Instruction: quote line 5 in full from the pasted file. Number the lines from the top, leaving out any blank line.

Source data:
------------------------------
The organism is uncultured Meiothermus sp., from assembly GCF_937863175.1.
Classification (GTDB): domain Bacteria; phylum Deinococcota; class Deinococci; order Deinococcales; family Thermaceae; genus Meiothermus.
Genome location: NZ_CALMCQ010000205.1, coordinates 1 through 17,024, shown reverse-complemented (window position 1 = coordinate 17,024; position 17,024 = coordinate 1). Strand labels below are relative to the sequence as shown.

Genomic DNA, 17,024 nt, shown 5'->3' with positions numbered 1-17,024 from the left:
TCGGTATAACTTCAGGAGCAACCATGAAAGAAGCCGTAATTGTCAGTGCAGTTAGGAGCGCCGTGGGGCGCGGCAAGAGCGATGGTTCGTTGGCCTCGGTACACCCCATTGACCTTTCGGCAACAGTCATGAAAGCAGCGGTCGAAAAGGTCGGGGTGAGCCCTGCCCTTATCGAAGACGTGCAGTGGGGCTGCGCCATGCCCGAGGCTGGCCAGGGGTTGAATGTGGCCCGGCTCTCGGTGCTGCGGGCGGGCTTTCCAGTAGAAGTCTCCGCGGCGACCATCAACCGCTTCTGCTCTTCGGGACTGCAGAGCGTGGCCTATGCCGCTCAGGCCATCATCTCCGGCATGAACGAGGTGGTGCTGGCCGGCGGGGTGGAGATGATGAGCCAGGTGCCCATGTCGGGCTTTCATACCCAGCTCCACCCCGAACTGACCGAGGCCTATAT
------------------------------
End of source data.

TCGGTATAACTTCAGGAGCAACCATGAAAGAAGCCGTAATTGTCAGTGCAGTTAGGAGCGCCGTGGGGCGCGGCAAGAGCGATGGTTCGTTGGCCTCGGTACACCCCATTGACCTTTCGGCAACAGTCATGAAAGCAGCGGTCGAAAAGGTCGGGGTGAGCCCTGCCCTTATCGAAGACGTGCAGTGGGGCTGCGCCATGCCCGAGGCTGGCCAGGGGTTGAATGTGGCCCGGCTCTCGGTGCTGCGGGCGGGCTTTCCAGTAGAAGTCTCCGCGGCGACCATCAACCGCTTCTGCTCTTCGGGACTGCAGAGCGTGGCCTATGCCGCTCAGGCCATCATCTCCGGCATGAACGAGGTGGTGCTGGCCGGCGGGGTGGAGATGATGAGCCAGGTGCCCATGTCGGGCTTTCATACCCAGCTCCACCCCGAACTGACCGAGGCCTATAT